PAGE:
Ylläs National Park in the winter

And if the beautifully painted fall landscapes of Ylläs National Park were not beautiful enough, the dream-like snow made it look like an entirely new wonderland. For my 3rd trip to Lapland, Kimmo and I did a home exchange and worked remotely from a cottage in Ylläs for a week. I just had to take him back here.

Things to do in Ylläs

We recently discovered a home exchange service, so we were able to swap homes with someone in Ylläs, Lapland, which made the trip extra affordable. It was a beautiful cottage, and the perfect opportunity to take advantage of working remotely. Since I had to work during the day, we didn’t get to do too many activities, but honestly, I was perfectly happy just hanging out in the cozy cottage and a change of scenery from working fully remote.

Here are some things to do in Ylläs. Admittedly we didn’t get to do some of these since the ski resorts were not open for the season yet, but we did manage to try a few.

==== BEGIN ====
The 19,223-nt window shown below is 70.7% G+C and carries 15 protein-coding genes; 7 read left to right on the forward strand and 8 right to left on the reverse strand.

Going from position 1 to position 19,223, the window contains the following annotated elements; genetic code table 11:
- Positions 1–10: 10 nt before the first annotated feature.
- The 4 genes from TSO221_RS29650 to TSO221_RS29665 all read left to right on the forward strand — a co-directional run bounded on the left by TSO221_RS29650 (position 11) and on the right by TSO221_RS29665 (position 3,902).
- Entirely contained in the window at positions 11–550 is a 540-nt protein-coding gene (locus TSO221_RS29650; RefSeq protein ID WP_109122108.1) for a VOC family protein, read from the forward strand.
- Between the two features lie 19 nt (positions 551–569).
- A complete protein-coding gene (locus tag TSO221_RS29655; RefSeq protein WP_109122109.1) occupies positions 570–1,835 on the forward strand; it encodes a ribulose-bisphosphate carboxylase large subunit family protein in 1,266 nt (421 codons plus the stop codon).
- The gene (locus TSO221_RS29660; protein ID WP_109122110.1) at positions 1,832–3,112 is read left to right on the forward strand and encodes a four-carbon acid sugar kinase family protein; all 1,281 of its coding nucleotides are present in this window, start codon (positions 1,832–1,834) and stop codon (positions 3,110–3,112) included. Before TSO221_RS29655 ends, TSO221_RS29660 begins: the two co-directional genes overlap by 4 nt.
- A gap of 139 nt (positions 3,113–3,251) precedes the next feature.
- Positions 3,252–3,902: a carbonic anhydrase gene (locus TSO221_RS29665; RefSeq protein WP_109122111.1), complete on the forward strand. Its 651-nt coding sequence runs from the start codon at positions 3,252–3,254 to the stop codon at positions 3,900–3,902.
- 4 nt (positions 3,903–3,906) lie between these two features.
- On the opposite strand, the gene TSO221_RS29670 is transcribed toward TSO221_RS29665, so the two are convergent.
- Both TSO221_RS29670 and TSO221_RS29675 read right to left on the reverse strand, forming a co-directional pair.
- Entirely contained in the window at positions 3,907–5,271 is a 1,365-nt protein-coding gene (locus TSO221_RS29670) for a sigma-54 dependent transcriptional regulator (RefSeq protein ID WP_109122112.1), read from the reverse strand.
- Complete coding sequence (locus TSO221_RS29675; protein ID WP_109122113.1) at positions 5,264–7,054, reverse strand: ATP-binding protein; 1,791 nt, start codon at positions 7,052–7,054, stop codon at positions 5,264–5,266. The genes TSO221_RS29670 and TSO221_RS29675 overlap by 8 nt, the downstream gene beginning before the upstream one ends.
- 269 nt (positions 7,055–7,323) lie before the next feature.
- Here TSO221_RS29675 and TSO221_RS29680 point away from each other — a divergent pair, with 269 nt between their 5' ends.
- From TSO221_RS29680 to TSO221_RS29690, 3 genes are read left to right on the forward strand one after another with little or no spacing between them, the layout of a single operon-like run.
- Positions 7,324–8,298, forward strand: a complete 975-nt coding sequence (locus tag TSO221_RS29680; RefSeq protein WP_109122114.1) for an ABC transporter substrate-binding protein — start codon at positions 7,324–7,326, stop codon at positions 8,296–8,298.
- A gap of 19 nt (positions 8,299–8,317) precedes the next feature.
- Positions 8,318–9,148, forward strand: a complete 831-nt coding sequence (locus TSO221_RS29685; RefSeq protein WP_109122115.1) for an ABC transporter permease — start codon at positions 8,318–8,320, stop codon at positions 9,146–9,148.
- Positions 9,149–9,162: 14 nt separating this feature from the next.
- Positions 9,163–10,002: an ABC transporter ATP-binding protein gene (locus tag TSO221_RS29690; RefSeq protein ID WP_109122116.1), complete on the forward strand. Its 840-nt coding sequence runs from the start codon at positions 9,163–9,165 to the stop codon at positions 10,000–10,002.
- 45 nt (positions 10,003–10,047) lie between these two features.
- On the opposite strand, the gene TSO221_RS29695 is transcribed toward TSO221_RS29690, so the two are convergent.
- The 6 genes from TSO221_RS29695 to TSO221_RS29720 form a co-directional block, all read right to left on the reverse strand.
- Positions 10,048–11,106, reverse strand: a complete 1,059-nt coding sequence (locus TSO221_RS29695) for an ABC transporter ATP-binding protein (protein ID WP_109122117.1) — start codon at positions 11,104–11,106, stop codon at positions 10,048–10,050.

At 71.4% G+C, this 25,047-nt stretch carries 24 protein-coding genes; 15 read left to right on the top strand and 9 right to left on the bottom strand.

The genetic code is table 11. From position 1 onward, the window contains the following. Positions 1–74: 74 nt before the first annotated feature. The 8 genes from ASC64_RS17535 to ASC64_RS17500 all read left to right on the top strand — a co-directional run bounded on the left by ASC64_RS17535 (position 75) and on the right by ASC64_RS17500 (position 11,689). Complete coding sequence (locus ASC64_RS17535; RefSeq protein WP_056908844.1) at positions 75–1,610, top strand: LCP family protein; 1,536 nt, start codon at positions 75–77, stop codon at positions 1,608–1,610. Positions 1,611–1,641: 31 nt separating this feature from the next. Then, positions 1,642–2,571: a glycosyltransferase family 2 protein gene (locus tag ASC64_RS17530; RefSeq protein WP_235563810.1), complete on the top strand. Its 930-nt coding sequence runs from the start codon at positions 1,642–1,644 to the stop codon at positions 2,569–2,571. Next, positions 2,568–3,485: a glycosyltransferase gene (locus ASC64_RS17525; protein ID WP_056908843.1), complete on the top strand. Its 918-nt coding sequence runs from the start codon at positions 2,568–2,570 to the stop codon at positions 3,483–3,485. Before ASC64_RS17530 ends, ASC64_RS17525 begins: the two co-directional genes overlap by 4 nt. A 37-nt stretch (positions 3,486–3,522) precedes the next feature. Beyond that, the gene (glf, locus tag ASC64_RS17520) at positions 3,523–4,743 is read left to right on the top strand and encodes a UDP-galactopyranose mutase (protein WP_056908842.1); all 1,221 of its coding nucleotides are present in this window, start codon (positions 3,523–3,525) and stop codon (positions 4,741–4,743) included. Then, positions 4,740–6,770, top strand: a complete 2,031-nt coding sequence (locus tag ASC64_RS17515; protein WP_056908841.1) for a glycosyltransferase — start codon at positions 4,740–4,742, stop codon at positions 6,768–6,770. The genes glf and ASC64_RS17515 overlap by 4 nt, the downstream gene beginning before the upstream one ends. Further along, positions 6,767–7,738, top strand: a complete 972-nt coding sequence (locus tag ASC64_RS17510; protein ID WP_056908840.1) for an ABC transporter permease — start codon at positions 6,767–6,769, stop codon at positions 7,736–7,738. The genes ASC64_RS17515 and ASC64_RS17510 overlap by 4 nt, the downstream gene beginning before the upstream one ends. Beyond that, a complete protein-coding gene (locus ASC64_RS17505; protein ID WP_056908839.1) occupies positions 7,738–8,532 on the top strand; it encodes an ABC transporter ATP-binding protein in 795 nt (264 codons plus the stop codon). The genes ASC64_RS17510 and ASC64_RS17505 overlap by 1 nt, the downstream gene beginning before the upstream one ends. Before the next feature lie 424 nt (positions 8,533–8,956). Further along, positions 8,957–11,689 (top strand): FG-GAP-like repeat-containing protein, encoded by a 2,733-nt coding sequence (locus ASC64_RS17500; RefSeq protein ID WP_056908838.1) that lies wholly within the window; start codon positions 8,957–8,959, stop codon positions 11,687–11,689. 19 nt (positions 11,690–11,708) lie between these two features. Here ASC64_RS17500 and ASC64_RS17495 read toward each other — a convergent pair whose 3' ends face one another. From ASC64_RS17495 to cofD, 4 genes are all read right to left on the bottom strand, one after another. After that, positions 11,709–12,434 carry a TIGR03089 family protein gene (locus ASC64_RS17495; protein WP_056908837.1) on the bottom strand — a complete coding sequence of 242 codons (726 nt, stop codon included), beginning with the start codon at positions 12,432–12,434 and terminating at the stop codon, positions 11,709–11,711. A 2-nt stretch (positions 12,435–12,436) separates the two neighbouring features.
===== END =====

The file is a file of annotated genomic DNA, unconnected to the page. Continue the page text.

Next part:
• Lake Äkäaslompolo – Great spot for spotting the Northern Lights
  • Snowboarding or skiing at one of the Ylläs ski resorts
  • Cross country skiing at Ihmisen Rinki
  • Ride the Gondola lifts
  • Taiga for some after-ski drinks
  • Enjoy a spa day at the Lapland Hotel Saaga
  • Pakasaivo and the Kirkkopahta Seida Rock – the holy place of worship for the Sámi people
  • Konijänkkä animal farm – If you want to see reindeer up close and personal, this was a fantastic place. But you will see them roaming all around, so beware, reindeer crossing is a real thing here!

Being from LA, there’s an entire world of winter sports that I’ve never experienced or even heard of. Things like snowshoeing, long-distance ice skating, skinning, ice karting, and the craziest one of all, biathlon (look it up!). I mean I’ve heard of cross-country skiing, but I didn’t know it differed from downhill skiing and that there are loads of different types of skis.

In any case I had a bunch of winter firsts this trip:

  • Sledding
  • Making snow angels
  • Snowball fights
  • Clearing snow off of a car 🤪

I still haven’t stayed in one of those dreamy glass igloos or snow castle hotels, but I guess that means I’ll just have to take another trip to Lapland. This time even further north! Stay tuned!